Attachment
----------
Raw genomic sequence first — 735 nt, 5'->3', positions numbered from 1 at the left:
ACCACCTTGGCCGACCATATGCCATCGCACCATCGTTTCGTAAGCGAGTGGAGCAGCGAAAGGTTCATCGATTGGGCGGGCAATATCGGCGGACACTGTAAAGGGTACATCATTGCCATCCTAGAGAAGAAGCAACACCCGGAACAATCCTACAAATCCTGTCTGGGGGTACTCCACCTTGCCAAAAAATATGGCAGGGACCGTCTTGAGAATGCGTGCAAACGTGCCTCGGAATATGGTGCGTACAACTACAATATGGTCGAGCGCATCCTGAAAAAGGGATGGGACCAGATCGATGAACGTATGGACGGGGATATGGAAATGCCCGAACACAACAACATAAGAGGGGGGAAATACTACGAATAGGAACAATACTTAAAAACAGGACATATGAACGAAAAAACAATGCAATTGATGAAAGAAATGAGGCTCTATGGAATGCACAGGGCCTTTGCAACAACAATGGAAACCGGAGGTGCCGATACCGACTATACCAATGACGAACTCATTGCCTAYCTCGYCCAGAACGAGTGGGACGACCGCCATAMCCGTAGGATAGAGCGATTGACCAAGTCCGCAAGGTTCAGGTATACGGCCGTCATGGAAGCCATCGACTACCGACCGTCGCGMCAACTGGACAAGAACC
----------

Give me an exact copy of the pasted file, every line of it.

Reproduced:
Raw genomic sequence first — 735 nt, 5'->3', positions numbered from 1 at the left:
ACCACCTTGGCCGACCATATGCCATCGCACCATCGTTTCGTAAGCGAGTGGAGCAGCGAAAGGTTCATCGATTGGGCGGGCAATATCGGCGGACACTGTAAAGGGTACATCATTGCCATCCTAGAGAAGAAGCAACACCCGGAACAATCCTACAAATCCTGTCTGGGGGTACTCCACCTTGCCAAAAAATATGGCAGGGACCGTCTTGAGAATGCGTGCAAACGTGCCTCGGAATATGGTGCGTACAACTACAATATGGTCGAGCGCATCCTGAAAAAGGGATGGGACCAGATCGATGAACGTATGGACGGGGATATGGAAATGCCCGAACACAACAACATAAGAGGGGGGAAATACTACGAATAGGAACAATACTTAAAAACAGGACATATGAACGAAAAAACAATGCAATTGATGAAAGAAATGAGGCTCTATGGAATGCACAGGGCCTTTGCAACAACAATGGAAACCGGAGGTGCCGATACCGACTATACCAATGACGAACTCATTGCCTAYCTCGYCCAGAACGAGTGGGACGACCGCCATAMCCGTAGGATAGAGCGATTGACCAAGTCCGCAAGGTTCAGGTATACGGCCGTCATGGAAGCCATCGACTACCGACCGTCGCGMCAACTGGACAAGAACC